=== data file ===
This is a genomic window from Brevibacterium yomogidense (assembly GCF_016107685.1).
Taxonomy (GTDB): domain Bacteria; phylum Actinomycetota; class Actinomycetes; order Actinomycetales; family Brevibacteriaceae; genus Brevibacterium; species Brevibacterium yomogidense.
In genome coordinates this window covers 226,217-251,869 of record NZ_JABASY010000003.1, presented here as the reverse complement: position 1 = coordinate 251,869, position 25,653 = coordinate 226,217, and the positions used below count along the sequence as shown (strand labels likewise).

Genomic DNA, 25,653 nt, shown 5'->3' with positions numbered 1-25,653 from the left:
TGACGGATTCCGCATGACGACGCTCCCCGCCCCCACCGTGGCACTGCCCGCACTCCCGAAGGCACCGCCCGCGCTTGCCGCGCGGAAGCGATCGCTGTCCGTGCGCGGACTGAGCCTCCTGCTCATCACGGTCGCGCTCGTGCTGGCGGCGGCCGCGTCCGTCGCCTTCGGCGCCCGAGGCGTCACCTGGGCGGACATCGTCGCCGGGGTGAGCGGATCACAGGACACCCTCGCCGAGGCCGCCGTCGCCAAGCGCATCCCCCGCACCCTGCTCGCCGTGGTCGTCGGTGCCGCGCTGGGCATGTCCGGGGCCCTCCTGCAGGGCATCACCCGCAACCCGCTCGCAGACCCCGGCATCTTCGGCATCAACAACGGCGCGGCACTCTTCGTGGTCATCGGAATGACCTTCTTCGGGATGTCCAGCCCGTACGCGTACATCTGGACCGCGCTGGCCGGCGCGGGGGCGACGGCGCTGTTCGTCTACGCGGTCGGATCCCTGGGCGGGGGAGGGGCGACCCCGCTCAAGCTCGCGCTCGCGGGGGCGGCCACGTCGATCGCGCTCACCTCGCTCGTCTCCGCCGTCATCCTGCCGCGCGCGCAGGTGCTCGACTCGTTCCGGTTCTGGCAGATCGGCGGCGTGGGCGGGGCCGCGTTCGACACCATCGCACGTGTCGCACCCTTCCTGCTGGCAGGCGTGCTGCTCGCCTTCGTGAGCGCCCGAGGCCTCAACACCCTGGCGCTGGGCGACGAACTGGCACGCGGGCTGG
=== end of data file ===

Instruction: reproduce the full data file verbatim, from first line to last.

This is a genomic window from Brevibacterium yomogidense (assembly GCF_016107685.1).
Taxonomy (GTDB): domain Bacteria; phylum Actinomycetota; class Actinomycetes; order Actinomycetales; family Brevibacteriaceae; genus Brevibacterium; species Brevibacterium yomogidense.
In genome coordinates this window covers 226,217-251,869 of record NZ_JABASY010000003.1, presented here as the reverse complement: position 1 = coordinate 251,869, position 25,653 = coordinate 226,217, and the positions used below count along the sequence as shown (strand labels likewise).

Genomic DNA, 25,653 nt, shown 5'->3' with positions numbered 1-25,653 from the left:
TGACGGATTCCGCATGACGACGCTCCCCGCCCCCACCGTGGCACTGCCCGCACTCCCGAAGGCACCGCCCGCGCTTGCCGCGCGGAAGCGATCGCTGTCCGTGCGCGGACTGAGCCTCCTGCTCATCACGGTCGCGCTCGTGCTGGCGGCGGCCGCGTCCGTCGCCTTCGGCGCCCGAGGCGTCACCTGGGCGGACATCGTCGCCGGGGTGAGCGGATCACAGGACACCCTCGCCGAGGCCGCCGTCGCCAAGCGCATCCCCCGCACCCTGCTCGCCGTGGTCGTCGGTGCCGCGCTGGGCATGTCCGGGGCCCTCCTGCAGGGCATCACCCGCAACCCGCTCGCAGACCCCGGCATCTTCGGCATCAACAACGGCGCGGCACTCTTCGTGGTCATCGGAATGACCTTCTTCGGGATGTCCAGCCCGTACGCGTACATCTGGACCGCGCTGGCCGGCGCGGGGGCGACGGCGCTGTTCGTCTACGCGGTCGGATCCCTGGGCGGGGGAGGGGCGACCCCGCTCAAGCTCGCGCTCGCGGGGGCGGCCACGTCGATCGCGCTCACCTCGCTCGTCTCCGCCGTCATCCTGCCGCGCGCGCAGGTGCTCGACTCGTTCCGGTTCTGGCAGATCGGCGGCGTGGGCGGGGCCGCGTTCGACACCATCGCACGTGTCGCACCCTTCCTGCTGGCAGGCGTGCTGCTCGCCTTCGTGAGCGCCCGAGGCCTCAACACCCTGGCGCTGGGCGACGAACTGGCACGCGGGCTGG